Gallet Dreyer & Berkey, LLP | Electronic Deposit of Checks – Tips to Avoid Problems
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Electronic Deposit of Checks – Tips to Avoid Problems

3/10/2017 | By: Jay L. Hack, Esq. | GDB 2017 Spring Newsletter
The good old fashioned paper check as a method of paying bills may be on life support, but according to the Federal Reserve, there were still 5.5 billion paper checks, worth over $8.1 TRILLION, in the United States in 2015. If you are a pre-millennial, you probably still write a few checks every month, and your business probably still pays most of its debts by paper check. With the ease of using a smart phone to deposit checks as electronic images, you may ask yourself, “What stops the recipient (known legally as the payee) from photographing my check twice and depositing it twice?”

Nothing stops the payee from depositing the check twice. But your bank shouldn’t pay it twice, and if the bank does, it must return the money to you so long as you let it know what happened promptly. Under state and federal law, your bank should pay each check you write only once.

Suppose that you pay the person who cleaned your gutters with a check written on your account at Citibank. He deposits it into his accounts at both Signature and Chase, both times using an electronic deposit app on his smart phone. The “checks” will eventually make it to Citibank for payment (known as presentment). The check that is presented first will be paid, and the second presentment should bounce.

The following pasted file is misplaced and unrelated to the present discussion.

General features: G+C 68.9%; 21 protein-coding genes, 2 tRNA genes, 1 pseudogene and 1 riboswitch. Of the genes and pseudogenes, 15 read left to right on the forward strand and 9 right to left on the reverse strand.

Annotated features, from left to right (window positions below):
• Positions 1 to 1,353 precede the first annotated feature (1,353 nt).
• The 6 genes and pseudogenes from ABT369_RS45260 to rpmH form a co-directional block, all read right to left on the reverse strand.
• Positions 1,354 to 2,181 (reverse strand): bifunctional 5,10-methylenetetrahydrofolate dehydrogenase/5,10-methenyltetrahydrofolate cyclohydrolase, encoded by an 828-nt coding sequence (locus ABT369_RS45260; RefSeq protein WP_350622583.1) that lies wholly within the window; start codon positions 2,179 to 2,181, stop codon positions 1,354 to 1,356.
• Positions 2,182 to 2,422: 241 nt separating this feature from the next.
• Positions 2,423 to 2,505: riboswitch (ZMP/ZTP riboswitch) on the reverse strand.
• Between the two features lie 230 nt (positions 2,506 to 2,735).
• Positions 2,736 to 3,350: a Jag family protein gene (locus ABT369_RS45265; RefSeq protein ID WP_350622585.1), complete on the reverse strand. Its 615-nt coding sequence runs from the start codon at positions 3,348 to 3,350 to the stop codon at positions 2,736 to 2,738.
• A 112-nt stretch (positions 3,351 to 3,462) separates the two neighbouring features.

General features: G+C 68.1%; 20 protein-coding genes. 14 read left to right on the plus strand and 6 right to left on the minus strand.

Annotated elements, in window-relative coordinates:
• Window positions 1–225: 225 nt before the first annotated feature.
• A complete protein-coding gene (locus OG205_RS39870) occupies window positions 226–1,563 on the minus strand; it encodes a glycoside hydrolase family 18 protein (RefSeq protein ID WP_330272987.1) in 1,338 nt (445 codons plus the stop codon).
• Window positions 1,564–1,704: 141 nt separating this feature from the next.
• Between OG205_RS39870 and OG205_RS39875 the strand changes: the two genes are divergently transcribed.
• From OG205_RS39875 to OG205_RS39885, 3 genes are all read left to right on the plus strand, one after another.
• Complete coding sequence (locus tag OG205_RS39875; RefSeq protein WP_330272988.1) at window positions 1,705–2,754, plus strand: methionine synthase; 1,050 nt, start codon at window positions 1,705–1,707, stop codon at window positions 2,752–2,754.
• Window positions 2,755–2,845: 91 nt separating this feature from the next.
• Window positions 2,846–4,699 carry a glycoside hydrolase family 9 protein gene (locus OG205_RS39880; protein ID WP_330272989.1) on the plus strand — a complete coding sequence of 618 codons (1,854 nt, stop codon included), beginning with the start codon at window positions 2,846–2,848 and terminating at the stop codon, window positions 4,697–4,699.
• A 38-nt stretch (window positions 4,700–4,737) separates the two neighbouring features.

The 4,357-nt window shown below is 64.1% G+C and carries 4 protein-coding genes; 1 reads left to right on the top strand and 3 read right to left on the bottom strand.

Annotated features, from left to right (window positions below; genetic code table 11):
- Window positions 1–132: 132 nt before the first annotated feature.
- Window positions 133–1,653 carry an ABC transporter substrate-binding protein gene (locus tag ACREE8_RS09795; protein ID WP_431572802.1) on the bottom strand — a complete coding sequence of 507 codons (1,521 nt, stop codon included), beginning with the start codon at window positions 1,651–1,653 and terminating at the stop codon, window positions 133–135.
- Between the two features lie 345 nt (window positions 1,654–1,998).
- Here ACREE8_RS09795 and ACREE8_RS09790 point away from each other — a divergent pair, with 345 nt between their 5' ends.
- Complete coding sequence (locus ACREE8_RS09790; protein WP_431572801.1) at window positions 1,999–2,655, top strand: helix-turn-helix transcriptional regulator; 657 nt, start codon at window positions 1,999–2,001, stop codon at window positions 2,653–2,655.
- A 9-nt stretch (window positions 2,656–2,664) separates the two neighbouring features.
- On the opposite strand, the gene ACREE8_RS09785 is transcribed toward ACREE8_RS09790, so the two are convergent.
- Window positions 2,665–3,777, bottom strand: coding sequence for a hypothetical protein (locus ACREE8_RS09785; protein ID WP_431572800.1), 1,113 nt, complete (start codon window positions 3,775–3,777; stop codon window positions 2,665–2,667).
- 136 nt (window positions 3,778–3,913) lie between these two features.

What if Citibank pays both? You need to review your account statement promptly to make sure they didn’t. If you see that a check was paid twice, then you must notify Citibank. You are entitled to get the money recredited to your account quickly. If the double deduction causes other checks to bounce, your bank may be liable for all damages directly caused by the wrongful bouncing of the check.

Does the first check to be presented always win the race? Not necessarily. It depends on a number of things, principally whether there are two electronic deposits or one paper deposit and one electronic deposit. You don’t care so long as the check is only paid once.

To avoid problems with checks you write, we recommend that you follow these procedures:
 
  1. Review your bank account statements every month to make sure that no checks were paid twice. If you find any problems, notify your bank immediately.
  2. If you do not buy your printed checks directly from your bank, make sure that the checks are printed by a reputable company, and that they include all the information that your bank requires, especially including your account number and the check number on the bottom line. You want to make sure that your check can be processed automatically and your bank has the data that it needs to reject any duplicate presentment.

What if you are the one who deposits a check using your smart phone? Make sure that you keep the original in a secure place. We recommend against destroying it because, although unlikely, you may need the original. You should also check your bank account to confirm that your electronic deposit was credited to your account. If your bank did not do so, notify it immediately and be happy that you kept the paper check.

There is one major disadvantage when you deposit a check using your phone instead of in person at a bank. Smart phone deposits do not have the benefit of the federal law that requires banks to make deposited funds available to you quickly. Although some authors disagree with this conclusion, we have confirmed our analysis in direct communications with the Federal Reserve. Your bank can hold the electronic deposit for as long as it wants, within reason. The Fed has been working on proposed changes to these rules on electronic deposits for more than 5 years, but the law continues to play catch up as technology marches forward.